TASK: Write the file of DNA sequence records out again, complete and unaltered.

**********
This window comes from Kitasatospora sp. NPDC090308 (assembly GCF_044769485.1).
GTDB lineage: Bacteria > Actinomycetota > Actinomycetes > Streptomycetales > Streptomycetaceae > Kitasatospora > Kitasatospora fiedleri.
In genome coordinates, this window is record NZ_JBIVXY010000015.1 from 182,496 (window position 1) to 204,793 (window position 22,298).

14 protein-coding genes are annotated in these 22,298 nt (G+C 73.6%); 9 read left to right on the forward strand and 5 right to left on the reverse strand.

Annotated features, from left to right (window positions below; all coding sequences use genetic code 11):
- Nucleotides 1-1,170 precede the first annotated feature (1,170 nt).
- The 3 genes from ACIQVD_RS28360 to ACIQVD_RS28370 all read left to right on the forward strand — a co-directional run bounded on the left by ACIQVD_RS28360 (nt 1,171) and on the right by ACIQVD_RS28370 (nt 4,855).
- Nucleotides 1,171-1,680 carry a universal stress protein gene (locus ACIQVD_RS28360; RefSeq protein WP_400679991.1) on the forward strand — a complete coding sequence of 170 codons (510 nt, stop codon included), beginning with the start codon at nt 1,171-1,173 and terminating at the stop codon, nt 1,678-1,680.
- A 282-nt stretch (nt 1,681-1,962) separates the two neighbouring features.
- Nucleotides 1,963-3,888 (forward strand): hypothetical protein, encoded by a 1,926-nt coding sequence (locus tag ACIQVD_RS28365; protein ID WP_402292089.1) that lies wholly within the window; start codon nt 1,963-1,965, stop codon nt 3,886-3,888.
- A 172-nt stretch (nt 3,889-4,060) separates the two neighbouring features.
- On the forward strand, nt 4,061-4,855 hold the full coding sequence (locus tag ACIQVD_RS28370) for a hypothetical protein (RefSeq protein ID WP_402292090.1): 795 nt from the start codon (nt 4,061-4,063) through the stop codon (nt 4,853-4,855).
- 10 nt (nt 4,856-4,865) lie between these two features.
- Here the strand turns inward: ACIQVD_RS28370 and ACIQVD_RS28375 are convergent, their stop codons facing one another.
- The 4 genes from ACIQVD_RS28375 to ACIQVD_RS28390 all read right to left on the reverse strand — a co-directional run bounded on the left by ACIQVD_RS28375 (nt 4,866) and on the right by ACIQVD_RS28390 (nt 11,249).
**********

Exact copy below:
This window comes from Kitasatospora sp. NPDC090308 (assembly GCF_044769485.1).
GTDB lineage: Bacteria > Actinomycetota > Actinomycetes > Streptomycetales > Streptomycetaceae > Kitasatospora > Kitasatospora fiedleri.
In genome coordinates, this window is record NZ_JBIVXY010000015.1 from 182,496 (window position 1) to 204,793 (window position 22,298).

14 protein-coding genes are annotated in these 22,298 nt (G+C 73.6%); 9 read left to right on the forward strand and 5 right to left on the reverse strand.

Annotated features, from left to right (window positions below; all coding sequences use genetic code 11):
- Nucleotides 1-1,170 precede the first annotated feature (1,170 nt).
- The 3 genes from ACIQVD_RS28360 to ACIQVD_RS28370 all read left to right on the forward strand — a co-directional run bounded on the left by ACIQVD_RS28360 (nt 1,171) and on the right by ACIQVD_RS28370 (nt 4,855).
- Nucleotides 1,171-1,680 carry a universal stress protein gene (locus ACIQVD_RS28360; RefSeq protein WP_400679991.1) on the forward strand — a complete coding sequence of 170 codons (510 nt, stop codon included), beginning with the start codon at nt 1,171-1,173 and terminating at the stop codon, nt 1,678-1,680.
- A 282-nt stretch (nt 1,681-1,962) separates the two neighbouring features.
- Nucleotides 1,963-3,888 (forward strand): hypothetical protein, encoded by a 1,926-nt coding sequence (locus tag ACIQVD_RS28365; protein ID WP_402292089.1) that lies wholly within the window; start codon nt 1,963-1,965, stop codon nt 3,886-3,888.
- A 172-nt stretch (nt 3,889-4,060) separates the two neighbouring features.
- On the forward strand, nt 4,061-4,855 hold the full coding sequence (locus tag ACIQVD_RS28370) for a hypothetical protein (RefSeq protein ID WP_402292090.1): 795 nt from the start codon (nt 4,061-4,063) through the stop codon (nt 4,853-4,855).
- 10 nt (nt 4,856-4,865) lie between these two features.
- Here the strand turns inward: ACIQVD_RS28370 and ACIQVD_RS28375 are convergent, their stop codons facing one another.
- The 4 genes from ACIQVD_RS28375 to ACIQVD_RS28390 all read right to left on the reverse strand — a co-directional run bounded on the left by ACIQVD_RS28375 (nt 4,866) and on the right by ACIQVD_RS28390 (nt 11,249).